The second round of meetings in Gov. John Hickenlooper’s statewide listening tour – called TBD Colorado, for “to be decided” – will kick off Saturday, with a regional summit meeting from 9 a.m. to 3 p.m. in the Vallecito Room at the Fort Lewis College Student Union. Anyone interested in the big issues affecting Colorado’s future should consider attending. (See: www.TBDColorado.org.)
That said, there is a lot about this effort to attract the attention of the cynics among us. For starters, there is the suspicion on the right that Democrat Hickenlooper’s real goal is to gin up support for a tax increase. On the other hand, there is concern that all this listening is not a prelude to action, but an alternative to it.
The initial planning for TBD Colorado began months ago. It then moved to more than 60 community meetings in April and May with more than 1,000 participants statewide. Now it is about to hold six regional summits with the one in Durango on Saturday. The process will conclude with a final report to the governor and the Legislature in December.
There is nothing especially disturbing about any of that. The effort is led by a bipartisan board of distinguished Coloradans and supported by an impressive list of private donors. No taxpayer money is involved. And the topics are indeed crucial – education (at all levels), health, transportation, the state budget and its workforce.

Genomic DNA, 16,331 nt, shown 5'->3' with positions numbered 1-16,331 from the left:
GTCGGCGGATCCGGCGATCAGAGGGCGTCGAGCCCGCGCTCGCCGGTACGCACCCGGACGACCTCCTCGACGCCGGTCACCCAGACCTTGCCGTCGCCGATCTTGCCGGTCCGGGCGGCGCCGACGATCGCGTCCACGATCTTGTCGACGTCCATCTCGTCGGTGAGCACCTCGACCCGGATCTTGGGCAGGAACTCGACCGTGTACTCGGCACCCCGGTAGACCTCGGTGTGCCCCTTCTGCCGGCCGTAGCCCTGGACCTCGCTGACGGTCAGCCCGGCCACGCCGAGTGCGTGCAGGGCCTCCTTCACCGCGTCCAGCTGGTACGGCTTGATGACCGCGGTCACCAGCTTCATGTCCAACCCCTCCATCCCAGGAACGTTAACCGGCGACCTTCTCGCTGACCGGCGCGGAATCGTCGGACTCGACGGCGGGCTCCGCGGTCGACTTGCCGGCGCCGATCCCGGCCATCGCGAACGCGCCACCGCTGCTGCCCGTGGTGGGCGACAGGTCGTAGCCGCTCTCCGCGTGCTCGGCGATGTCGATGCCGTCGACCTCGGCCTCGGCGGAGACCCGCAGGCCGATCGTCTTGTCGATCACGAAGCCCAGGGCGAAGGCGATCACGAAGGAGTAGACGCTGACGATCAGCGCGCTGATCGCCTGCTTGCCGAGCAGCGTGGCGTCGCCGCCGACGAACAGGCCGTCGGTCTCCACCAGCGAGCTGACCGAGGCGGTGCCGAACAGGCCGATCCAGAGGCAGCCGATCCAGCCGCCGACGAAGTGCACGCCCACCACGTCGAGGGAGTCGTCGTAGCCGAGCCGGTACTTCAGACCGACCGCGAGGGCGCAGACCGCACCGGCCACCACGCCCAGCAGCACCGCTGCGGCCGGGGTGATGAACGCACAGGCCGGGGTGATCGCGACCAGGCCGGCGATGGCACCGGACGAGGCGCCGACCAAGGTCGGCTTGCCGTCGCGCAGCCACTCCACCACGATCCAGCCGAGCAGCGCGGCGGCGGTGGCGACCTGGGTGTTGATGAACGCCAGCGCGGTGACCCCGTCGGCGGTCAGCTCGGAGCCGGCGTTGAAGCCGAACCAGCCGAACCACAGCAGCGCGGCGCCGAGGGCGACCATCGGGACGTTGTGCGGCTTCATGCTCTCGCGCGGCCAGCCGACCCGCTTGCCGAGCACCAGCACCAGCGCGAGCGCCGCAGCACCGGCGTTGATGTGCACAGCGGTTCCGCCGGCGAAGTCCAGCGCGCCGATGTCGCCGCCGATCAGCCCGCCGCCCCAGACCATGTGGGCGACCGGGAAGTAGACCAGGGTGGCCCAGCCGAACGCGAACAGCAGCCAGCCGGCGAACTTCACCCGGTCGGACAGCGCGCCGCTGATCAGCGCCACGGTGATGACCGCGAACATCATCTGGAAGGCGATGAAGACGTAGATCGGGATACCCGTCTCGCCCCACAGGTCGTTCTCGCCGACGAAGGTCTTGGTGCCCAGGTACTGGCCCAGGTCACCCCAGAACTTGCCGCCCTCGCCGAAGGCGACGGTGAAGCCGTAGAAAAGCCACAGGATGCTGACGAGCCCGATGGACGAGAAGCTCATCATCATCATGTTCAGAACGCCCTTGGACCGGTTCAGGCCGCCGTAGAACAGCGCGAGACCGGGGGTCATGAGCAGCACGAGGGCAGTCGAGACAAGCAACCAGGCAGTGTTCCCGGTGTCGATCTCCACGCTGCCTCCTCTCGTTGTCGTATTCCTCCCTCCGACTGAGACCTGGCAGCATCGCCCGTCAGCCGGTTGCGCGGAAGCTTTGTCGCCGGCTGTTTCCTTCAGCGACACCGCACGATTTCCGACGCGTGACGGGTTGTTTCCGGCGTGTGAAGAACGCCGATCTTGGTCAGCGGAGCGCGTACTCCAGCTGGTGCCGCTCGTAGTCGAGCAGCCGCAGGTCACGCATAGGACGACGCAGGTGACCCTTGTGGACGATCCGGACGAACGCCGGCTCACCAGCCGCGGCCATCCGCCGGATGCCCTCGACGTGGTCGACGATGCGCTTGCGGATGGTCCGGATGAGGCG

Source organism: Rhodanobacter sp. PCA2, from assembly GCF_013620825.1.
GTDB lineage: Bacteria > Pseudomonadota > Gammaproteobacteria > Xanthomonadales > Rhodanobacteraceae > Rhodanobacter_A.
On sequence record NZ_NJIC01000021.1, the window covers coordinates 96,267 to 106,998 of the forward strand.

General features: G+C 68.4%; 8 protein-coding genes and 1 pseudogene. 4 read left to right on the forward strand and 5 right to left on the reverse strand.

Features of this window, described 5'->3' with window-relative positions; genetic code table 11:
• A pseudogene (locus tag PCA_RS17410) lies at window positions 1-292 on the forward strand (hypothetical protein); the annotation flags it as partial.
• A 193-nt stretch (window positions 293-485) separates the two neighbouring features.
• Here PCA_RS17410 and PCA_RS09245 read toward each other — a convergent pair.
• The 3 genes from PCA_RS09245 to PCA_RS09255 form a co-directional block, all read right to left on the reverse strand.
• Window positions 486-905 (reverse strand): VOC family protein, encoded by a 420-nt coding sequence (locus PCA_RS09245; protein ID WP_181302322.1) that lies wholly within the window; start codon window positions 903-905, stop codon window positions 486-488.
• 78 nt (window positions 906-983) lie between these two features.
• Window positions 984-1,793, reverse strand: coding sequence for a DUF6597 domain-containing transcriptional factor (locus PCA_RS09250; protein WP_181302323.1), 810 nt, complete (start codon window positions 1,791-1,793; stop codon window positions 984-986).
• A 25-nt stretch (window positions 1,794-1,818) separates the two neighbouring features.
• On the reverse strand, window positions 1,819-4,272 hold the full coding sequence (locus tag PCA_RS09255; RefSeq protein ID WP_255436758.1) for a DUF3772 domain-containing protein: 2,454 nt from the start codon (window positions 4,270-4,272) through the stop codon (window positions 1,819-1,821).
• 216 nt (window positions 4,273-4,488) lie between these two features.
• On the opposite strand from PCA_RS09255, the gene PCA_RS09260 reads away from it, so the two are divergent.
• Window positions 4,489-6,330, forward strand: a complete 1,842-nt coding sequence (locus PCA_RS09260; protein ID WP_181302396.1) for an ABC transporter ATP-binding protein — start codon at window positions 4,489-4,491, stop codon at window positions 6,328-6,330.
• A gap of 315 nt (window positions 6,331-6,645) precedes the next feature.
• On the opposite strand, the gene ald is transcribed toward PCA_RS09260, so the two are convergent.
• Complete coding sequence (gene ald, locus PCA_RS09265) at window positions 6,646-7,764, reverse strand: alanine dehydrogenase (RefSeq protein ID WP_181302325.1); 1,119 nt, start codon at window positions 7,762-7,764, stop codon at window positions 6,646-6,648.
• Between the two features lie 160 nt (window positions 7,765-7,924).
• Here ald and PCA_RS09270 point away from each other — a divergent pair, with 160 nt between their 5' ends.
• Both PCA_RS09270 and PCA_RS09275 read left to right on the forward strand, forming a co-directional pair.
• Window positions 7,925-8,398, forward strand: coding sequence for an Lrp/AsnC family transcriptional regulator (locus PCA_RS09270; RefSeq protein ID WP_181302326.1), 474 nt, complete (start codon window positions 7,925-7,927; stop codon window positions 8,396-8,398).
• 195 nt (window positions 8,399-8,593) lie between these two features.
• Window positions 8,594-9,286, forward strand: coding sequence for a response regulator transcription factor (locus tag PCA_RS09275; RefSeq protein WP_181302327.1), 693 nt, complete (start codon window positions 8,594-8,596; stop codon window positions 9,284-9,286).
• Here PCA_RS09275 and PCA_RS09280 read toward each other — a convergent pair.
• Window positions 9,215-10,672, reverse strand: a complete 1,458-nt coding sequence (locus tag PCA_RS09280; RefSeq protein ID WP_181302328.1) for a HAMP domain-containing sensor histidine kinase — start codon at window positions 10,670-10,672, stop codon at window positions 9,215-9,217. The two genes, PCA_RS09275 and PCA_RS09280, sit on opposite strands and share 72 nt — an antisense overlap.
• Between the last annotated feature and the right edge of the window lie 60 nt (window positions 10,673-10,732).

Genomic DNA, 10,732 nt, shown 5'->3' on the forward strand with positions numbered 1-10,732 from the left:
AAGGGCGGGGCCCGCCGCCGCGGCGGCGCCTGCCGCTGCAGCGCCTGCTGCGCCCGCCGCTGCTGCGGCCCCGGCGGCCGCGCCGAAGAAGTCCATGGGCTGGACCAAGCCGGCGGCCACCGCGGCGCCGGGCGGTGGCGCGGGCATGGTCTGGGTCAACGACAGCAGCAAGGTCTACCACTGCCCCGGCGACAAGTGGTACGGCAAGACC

But the TBD moniker notwithstanding, this process will decide nothing. That is the Legislature and Hickenlooper’s job.
TBD Colorado describes itself as “a nonpartisan, collaborative effort to create informed and constructive conversations among Coloradans about some of the biggest issues facing the state.” It is meant, in Hickenlooper’s words, to “focus on listening and not imposing top-down, government-driven solutions.”
What gobbledygook. “Informed and constructive conversations” are good, but the lack of money for education is not just a big misunderstanding. And fixing the state budget really does suggest government action.
Colorado’s problems are difficult, but not inherently complicated. Many people understand them quite well. The problem is nobody has broadly satisfying answers.
It is said that to govern is to choose. Colorado faces some tough choices and not choosing is typically a bad one. Listening is admirable, but at some point it must give way to leadership.